By: James Panero
As the March 15 opening approaches for his exhibition Titian, Tintoretto, Veronese: Rivals in Renaissance Venice, at the Museum of Fine Arts, Boston, the curator Frederick Ilchman moves from conservation to design to exhibition space with an amiable twitter. Dressed in a natty three-piece suit, he looks as if he just stepped off a vaporetto on the Grand Canal. He is a specialist in Tintoretto—he spent five years in Italy researching the expressionistic cinquecento painter—and seems to know every painting and every person in Venice.
Curators are a museum’s ghostwriters; they write in pictures and let the pictures speak for themselves. A name on a wall, an essay in a catalogue, a voice on an audio guide—the curator works behind the scenes, but the choices someone like Ilchman makes in the conception, selection and execution of a show will leave an indelible impression on the way we see the work and on the story we take away. At 41 years old, Ilchman is about to mount the most important exhibition of his career.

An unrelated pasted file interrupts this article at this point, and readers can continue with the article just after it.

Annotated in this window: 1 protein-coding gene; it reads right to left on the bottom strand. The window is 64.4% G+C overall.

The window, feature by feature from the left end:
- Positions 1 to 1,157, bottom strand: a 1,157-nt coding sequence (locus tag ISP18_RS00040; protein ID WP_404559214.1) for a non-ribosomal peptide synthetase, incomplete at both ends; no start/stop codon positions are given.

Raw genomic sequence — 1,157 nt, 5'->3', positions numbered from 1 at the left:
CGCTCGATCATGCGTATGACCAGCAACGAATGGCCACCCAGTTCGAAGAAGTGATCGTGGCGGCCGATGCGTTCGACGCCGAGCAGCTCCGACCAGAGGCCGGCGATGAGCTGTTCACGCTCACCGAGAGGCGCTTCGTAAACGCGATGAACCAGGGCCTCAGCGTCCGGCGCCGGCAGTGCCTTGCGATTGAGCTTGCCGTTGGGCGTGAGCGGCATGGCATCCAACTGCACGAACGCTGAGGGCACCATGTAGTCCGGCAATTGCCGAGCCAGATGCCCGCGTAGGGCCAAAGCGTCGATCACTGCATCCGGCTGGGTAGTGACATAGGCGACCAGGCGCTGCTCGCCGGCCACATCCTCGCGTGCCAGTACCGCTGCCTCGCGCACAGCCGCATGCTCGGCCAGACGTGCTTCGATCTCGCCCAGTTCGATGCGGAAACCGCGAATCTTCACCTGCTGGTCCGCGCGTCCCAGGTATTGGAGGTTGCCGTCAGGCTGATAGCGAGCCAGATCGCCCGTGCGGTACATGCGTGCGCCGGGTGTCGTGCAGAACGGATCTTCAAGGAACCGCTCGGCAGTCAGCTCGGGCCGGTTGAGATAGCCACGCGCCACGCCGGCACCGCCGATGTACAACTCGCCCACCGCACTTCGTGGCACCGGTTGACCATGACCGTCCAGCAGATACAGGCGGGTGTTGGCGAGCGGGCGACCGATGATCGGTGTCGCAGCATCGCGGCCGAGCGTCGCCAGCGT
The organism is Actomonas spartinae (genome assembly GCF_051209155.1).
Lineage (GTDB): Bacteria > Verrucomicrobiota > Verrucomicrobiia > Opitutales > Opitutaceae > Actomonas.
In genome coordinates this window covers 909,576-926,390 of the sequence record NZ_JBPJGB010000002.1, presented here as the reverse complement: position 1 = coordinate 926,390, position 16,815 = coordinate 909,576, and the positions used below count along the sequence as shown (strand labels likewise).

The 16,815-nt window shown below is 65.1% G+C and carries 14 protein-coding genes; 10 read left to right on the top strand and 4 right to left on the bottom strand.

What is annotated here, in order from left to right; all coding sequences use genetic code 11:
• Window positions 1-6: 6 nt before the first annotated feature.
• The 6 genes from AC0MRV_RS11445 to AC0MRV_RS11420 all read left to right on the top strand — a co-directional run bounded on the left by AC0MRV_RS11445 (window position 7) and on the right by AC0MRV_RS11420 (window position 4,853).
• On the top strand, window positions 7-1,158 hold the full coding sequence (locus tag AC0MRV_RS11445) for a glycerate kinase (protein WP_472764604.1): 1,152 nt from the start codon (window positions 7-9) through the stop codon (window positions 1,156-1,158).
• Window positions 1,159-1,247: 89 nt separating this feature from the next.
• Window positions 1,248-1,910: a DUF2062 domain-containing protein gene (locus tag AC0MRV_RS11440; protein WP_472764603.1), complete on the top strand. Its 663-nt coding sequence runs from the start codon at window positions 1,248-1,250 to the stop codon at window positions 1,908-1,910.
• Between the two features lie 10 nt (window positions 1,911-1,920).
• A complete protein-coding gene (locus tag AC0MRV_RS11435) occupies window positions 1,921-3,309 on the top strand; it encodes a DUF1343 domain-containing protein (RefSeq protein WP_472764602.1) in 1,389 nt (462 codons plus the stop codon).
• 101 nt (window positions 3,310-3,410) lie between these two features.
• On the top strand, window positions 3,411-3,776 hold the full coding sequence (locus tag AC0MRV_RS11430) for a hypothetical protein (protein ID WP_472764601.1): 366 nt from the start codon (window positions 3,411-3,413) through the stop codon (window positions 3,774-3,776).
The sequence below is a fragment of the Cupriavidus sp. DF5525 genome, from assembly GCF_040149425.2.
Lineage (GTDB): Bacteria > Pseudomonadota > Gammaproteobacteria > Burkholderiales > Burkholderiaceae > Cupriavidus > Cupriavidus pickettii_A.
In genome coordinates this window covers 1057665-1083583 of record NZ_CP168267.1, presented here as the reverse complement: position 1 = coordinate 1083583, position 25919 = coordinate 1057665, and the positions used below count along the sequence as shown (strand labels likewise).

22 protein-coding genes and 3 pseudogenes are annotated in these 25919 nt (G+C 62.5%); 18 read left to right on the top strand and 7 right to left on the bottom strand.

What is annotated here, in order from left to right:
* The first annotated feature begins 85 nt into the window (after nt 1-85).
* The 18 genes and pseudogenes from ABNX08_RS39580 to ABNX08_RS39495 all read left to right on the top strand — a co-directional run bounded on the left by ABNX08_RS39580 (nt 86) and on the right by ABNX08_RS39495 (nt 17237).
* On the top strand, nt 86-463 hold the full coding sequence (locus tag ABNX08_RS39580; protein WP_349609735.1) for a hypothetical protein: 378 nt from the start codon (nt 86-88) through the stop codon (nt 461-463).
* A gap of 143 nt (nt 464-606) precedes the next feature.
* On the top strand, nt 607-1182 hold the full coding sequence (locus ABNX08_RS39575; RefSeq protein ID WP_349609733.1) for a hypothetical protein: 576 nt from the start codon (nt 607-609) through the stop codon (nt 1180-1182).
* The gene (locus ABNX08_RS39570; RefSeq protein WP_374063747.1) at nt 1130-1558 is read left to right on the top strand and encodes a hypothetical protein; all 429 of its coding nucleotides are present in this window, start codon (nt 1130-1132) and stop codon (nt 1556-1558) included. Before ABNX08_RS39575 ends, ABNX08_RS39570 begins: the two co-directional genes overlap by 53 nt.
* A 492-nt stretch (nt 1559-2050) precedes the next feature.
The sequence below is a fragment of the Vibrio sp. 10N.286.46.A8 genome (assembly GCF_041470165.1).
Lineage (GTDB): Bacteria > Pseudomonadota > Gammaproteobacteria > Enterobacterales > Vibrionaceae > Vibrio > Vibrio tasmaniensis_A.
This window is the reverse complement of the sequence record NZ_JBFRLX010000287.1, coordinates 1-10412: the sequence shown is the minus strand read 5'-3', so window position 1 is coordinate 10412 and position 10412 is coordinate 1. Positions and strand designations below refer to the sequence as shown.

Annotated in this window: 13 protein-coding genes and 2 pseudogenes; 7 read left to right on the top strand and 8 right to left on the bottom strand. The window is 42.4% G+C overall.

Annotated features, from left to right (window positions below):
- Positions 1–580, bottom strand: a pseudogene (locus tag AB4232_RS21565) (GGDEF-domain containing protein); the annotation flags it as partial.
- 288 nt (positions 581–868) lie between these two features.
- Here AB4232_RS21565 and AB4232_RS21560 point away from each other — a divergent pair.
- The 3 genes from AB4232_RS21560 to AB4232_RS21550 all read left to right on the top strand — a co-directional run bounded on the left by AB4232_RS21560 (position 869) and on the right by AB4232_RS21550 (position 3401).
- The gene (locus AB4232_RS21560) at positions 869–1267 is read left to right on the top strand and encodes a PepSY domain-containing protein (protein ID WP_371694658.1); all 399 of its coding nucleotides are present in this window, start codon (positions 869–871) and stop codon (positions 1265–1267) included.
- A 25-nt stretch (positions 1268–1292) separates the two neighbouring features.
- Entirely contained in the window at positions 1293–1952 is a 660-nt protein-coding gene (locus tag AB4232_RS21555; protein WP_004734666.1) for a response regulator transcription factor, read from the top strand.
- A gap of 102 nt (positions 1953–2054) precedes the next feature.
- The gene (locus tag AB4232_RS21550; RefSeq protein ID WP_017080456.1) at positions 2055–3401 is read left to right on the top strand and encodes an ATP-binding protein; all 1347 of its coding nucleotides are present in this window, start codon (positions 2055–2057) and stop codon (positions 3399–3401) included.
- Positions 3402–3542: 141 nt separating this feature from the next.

With only weeks to go, Ilchman keeps busy with all aspects of his show’s preparation. The catalogue is done and off at the printers, but some of the loan guarantees are yet to be finalized. The museum’s own paintings destined for the exhibition are still up in the conservation lab for cleaning. An extensive X-ray analysis, undertaken by the conservator Rhona MacBeth, is revealing new secrets of the creation of one unusual work. Back at the design department, a model of the exhibition hall—a sort of curatorial dollhouse—is being fitted with foam-board walls and postage-stamp-sized printouts of paintings. “For the last room, I’m thinking of the autumn of their years. Fall colors,” Ilchman says to designer Keith Crippen while sticking a miniature wall up with putty. “This one you showed me a moment ago is way too Martha’s Vineyard. It’s preppy cranberry.”